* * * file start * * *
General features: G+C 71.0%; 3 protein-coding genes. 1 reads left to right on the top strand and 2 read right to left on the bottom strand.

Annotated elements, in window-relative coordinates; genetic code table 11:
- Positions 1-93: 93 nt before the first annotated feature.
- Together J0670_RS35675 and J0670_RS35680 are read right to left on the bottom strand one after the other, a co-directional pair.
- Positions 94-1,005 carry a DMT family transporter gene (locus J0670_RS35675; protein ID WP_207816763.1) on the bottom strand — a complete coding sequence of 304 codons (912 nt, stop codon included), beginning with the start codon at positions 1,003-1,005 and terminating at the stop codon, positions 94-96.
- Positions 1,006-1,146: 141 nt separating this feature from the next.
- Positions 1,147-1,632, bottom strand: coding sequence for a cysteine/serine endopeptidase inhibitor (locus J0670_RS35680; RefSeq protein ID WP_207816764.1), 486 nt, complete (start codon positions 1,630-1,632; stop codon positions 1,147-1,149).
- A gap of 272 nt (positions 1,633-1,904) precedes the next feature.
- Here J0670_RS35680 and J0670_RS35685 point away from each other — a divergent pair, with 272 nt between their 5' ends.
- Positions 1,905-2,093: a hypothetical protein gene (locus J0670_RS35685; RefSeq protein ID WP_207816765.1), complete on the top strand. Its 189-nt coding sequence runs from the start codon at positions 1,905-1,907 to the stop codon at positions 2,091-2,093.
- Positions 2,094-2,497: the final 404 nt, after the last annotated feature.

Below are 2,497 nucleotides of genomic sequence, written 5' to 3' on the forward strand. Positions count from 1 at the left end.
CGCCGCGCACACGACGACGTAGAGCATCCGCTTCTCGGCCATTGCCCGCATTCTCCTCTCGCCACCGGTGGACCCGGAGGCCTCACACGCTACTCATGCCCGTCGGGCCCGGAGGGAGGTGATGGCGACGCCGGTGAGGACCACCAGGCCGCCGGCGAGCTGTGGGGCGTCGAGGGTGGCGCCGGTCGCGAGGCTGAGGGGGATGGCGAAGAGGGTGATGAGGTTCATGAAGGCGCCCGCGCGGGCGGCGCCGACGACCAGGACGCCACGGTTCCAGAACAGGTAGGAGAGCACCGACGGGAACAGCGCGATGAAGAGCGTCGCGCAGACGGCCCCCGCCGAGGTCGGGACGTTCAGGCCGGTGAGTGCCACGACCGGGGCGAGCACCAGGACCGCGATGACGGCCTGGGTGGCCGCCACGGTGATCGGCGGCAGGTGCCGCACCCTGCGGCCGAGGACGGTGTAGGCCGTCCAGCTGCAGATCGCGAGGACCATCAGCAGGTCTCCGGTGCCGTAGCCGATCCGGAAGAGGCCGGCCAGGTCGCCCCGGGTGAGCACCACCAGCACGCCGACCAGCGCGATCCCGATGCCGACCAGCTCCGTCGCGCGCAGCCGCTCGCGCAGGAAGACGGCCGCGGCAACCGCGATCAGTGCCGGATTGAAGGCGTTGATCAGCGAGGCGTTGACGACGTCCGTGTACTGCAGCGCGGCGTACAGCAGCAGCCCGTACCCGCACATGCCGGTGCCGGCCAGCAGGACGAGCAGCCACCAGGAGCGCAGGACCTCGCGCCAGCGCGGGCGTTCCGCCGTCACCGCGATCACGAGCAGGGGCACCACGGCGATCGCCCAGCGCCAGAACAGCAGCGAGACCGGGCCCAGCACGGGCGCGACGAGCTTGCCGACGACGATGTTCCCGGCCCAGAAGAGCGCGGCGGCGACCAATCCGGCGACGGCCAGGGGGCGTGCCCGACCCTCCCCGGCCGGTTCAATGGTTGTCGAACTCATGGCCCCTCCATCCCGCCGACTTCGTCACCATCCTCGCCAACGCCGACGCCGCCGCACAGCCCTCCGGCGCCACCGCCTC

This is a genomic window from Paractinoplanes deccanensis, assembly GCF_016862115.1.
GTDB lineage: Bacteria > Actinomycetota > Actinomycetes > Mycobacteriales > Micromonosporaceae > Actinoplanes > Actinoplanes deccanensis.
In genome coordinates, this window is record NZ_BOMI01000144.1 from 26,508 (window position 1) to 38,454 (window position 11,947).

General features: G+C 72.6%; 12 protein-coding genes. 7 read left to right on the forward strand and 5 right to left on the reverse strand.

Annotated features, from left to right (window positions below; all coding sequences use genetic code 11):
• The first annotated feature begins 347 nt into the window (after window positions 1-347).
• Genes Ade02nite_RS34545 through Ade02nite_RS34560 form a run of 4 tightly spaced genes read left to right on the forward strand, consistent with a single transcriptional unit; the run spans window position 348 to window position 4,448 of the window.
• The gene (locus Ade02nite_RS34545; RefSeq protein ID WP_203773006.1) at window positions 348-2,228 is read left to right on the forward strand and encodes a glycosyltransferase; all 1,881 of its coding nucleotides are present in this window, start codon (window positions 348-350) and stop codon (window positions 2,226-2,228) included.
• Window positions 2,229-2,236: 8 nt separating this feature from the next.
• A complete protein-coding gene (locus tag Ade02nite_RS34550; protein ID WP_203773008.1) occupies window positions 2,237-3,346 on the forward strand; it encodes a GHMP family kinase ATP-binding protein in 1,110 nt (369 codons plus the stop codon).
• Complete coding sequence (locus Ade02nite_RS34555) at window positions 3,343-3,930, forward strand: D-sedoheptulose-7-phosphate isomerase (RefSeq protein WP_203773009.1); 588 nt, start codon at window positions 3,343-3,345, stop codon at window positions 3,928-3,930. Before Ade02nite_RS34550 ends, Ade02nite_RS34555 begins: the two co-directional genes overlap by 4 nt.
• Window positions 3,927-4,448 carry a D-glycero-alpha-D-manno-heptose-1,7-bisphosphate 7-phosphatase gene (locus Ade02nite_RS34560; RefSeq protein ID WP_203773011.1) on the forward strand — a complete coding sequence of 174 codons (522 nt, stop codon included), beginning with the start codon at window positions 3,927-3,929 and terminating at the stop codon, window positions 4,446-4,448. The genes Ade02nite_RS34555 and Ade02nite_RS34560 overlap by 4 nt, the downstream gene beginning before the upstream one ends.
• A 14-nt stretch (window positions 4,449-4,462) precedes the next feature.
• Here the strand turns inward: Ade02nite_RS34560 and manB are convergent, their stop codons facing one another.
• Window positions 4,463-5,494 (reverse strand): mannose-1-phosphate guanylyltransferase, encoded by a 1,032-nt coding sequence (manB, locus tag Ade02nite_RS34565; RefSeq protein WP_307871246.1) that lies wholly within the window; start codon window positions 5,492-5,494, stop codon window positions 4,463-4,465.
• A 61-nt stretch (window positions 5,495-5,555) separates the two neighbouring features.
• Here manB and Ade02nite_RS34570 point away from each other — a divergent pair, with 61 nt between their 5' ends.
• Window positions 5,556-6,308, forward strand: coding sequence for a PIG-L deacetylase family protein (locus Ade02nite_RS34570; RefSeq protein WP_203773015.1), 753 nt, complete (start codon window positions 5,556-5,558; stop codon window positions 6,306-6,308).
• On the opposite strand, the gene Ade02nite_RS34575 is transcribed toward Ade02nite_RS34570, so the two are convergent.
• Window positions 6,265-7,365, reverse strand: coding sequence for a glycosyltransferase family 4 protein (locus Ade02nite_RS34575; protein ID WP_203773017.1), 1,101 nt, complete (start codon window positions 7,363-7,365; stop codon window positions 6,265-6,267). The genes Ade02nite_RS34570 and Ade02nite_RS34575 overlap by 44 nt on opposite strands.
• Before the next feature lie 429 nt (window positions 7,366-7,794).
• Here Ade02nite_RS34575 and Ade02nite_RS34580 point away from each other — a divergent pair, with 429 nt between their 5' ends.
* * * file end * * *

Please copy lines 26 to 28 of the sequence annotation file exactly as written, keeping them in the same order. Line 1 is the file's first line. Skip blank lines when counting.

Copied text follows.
• A 14-nt stretch (window positions 4,449-4,462) precedes the next feature.
• Here the strand turns inward: Ade02nite_RS34560 and manB are convergent, their stop codons facing one another.
• Window positions 4,463-5,494 (reverse strand): mannose-1-phosphate guanylyltransferase, encoded by a 1,032-nt coding sequence (manB, locus tag Ade02nite_RS34565; RefSeq protein WP_307871246.1) that lies wholly within the window; start codon window positions 5,492-5,494, stop codon window positions 4,463-4,465.